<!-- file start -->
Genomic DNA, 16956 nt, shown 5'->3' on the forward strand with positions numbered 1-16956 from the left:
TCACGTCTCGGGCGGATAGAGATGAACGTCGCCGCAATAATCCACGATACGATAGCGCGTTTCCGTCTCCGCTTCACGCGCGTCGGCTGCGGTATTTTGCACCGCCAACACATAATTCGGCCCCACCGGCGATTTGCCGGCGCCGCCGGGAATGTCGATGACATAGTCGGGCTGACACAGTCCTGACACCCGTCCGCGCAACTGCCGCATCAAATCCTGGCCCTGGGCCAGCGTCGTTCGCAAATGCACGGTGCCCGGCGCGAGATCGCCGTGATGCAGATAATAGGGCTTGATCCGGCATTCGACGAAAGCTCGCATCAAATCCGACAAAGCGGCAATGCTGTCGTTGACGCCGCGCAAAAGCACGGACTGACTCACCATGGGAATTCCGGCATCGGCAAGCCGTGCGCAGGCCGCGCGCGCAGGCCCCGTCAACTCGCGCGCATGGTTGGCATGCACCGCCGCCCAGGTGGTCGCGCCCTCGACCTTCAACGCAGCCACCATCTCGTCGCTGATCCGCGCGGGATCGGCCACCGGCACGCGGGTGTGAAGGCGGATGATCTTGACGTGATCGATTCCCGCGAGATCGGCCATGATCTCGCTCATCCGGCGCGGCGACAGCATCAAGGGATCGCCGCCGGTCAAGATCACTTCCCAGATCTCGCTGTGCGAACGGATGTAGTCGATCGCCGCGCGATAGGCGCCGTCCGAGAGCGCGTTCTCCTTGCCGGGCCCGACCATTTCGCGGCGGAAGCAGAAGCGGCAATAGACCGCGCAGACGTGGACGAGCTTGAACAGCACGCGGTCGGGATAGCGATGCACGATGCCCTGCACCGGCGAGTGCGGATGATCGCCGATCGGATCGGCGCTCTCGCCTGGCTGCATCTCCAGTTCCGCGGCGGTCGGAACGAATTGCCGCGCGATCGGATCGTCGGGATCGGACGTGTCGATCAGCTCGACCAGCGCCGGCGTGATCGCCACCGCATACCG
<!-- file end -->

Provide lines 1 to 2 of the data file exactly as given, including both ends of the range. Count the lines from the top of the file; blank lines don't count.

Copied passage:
Genomic DNA, 16956 nt, shown 5'->3' on the forward strand with positions numbered 1-16956 from the left:
TCACGTCTCGGGCGGATAGAGATGAACGTCGCCGCAATAATCCACGATACGATAGCGCGTTTCCGTCTCCGCTTCACGCGCGTCGGCTGCGGTATTTTGCACCGCCAACACATAATTCGGCCCCACCGGCGATTTGCCGGCGCCGCCGGGAATGTCGATGACATAGTCGGGCTGACACAGTCCTGACACCCGTCCGCGCAACTGCCGCATCAAATCCTGGCCCTGGGCCAGCGTCGTTCGCAAATGCACGGTGCCCGGCGCGAGATCGCCGTGATGCAGATAATAGGGCTTGATCCGGCATTCGACGAAAGCTCGCATCAAATCCGACAAAGCGGCAATGCTGTCGTTGACGCCGCGCAAAAGCACGGACTGACTCACCATGGGAATTCCGGCATCGGCAAGCCGTGCGCAGGCCGCGCGCGCAGGCCCCGTCAACTCGCGCGCATGGTTGGCATGCACCGCCGCCCAGGTGGTCGCGCCCTCGACCTTCAACGCAGCCACCATCTCGTCGCTGATCCGCGCGGGATCGGCCACCGGCACGCGGGTGTGAAGGCGGATGATCTTGACGTGATCGATTCCCGCGAGATCGGCCATGATCTCGCTCATCCGGCGCGGCGACAGCATCAAGGGATCGCCGCCGGTCAAGATCACTTCCCAGATCTCGCTGTGCGAACGGATGTAGTCGATCGCCGCGCGATAGGCGCCGTCCGAGAGCGCGTTCTCCTTGCCGGGCCCGACCATTTCGCGGCGGAAGCAGAAGCGGCAATAGACCGCGCAGACGTGGACGAGCTTGAACAGCACGCGGTCGGGATAGCGATGCACGATGCCCTGCACCGGCGAGTGCGGATGATCGCCGATCGGATCGGCGCTCTCGCCTGGCTGCATCTCCAGTTCCGCGGCGGTCGGAACGAATTGCCGCGCGATCGGATCGTCGGGATCGGACGTGTCGATCAGCTCGACCAGCGCCGGCGTGATCGCCACCGCATACCG